Still-rising home prices fuel Q3 surge in seller profits

With U.S. home prices still on the rise, seller profits jumped during third-quarter 2021 and reached their highest level since the end of the Great Recession.

That’s according to Attom Data Solutions, which reported that profit margins on sales of median-priced single-family homes grew to 47.6% in Q3 2021, up from 42% in the second quarter of this year and up from 34.5% in Q3 2020 to reach the highest profit margin in 10 years.

Return-on-investment (ROI) gains realized in the third quarter marked the largest quarterly jump since 2014 as well as the largest annual growth since at least 2008.

With the nationwide median home price hitting a record $310,500, the typical home sale in Q3 2021 generated $100,178 in profit, also a new all-time high. That’s up from $88,800 in Q2 2021 and up from $69,000 in Q3 2020. Median home prices grew year over year in an astounding 93% of U.S. metro areas with enough data to evaluate while profit margins rose in 86% of these same metros. Month over month, ROI was up in 82% of metros.

“The third quarter of this year marked another period in a banner year for a housing-market boom that’s steaming ahead through its 10th year,” said Todd Teta, chief product officer at Attom Data.

“There have been a couple of small hints of a possible slowdown in recent months as we head into the normally quiet fall and winter seasons. The pandemic also remains a constant presence that could tamp things down. But for now, the market engine seems to have nothing but high-octane gas in the tank.”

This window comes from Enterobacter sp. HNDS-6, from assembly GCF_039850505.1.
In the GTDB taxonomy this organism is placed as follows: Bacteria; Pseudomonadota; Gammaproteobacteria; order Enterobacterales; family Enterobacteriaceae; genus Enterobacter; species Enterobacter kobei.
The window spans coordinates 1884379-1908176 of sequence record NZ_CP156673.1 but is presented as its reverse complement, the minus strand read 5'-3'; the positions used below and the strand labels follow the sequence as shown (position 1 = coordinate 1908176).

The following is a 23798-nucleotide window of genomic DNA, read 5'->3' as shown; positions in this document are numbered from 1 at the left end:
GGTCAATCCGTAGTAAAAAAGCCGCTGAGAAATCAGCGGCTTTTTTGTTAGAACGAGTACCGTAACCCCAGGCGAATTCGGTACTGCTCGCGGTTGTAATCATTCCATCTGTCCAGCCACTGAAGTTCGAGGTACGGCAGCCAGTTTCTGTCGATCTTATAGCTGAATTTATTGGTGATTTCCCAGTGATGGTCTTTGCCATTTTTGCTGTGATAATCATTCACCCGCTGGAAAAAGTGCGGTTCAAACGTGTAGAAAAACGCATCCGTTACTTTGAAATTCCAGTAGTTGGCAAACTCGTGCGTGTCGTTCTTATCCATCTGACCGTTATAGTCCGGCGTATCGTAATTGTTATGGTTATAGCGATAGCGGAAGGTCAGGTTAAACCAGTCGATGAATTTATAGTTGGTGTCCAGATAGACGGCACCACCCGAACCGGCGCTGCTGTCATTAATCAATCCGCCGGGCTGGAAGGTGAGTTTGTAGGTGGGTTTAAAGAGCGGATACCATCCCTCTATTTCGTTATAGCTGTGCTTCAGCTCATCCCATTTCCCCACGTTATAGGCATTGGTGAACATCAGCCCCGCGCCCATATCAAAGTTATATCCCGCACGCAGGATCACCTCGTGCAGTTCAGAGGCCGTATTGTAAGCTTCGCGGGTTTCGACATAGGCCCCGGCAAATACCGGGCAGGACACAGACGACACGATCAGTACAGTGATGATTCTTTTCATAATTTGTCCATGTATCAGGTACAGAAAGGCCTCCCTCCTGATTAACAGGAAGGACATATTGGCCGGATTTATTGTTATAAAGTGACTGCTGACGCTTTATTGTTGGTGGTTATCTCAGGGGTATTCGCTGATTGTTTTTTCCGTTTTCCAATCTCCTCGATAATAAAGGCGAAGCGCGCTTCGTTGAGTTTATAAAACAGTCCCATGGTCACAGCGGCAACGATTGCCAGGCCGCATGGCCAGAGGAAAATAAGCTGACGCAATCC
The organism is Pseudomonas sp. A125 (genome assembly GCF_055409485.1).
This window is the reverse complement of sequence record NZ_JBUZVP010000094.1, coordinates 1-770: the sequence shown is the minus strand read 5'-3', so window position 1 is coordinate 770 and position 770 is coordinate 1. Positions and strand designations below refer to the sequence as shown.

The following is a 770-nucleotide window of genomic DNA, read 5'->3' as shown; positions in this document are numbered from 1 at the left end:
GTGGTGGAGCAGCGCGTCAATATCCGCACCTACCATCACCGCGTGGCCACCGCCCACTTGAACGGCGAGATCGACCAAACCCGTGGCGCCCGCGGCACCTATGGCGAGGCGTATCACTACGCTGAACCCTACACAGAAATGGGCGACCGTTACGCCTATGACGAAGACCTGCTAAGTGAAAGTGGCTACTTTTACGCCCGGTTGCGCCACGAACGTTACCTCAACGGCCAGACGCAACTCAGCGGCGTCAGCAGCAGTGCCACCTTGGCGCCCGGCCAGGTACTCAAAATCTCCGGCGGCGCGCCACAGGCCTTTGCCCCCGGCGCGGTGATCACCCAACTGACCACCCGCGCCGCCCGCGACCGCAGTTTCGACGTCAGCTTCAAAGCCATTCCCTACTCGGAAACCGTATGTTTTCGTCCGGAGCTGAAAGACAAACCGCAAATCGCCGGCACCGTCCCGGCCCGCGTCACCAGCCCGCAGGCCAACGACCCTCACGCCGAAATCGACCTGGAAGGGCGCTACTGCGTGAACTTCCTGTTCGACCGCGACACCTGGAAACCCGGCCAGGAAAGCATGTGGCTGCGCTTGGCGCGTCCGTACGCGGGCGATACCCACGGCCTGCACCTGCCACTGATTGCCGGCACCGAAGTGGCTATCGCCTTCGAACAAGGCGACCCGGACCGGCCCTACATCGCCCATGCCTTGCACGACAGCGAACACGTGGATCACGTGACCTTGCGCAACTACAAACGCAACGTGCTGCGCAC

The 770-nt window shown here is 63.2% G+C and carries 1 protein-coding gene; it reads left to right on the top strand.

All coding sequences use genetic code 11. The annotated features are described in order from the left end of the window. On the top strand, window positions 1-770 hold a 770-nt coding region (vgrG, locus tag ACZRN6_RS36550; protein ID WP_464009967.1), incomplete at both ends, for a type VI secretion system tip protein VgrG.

The largest year-over-year profit-margin increase was posted in Boise, which saw ROI vault from 61.4% in Q3 2020 to an astounding 130.4% in Q3 2021. Other noteworthy increases were seen in Claremont-Lebanon, New Hampshire (from 41.1% to 93.8%); Augusta, Georgia (19.6% to 56.6%); Raleigh (30.4% to 67%); and Bellingham, Washington (69.5% to 105.6%).

Among large cities, the biggest profit-margin gains occurred in Raleigh, Detroit (43% to 68%), Austin (47.6% to 70.9%) and Pittsburgh (40.1% to 61.9%).

The largest annual decreases in profit margins were in Salem, Oregon (75.6% to 48.3%); Brownsville, Texas (37.1% to 13%); Kansas City, Missouri (43.6% to 25.1%); and San Jose (86.2% to 71%).


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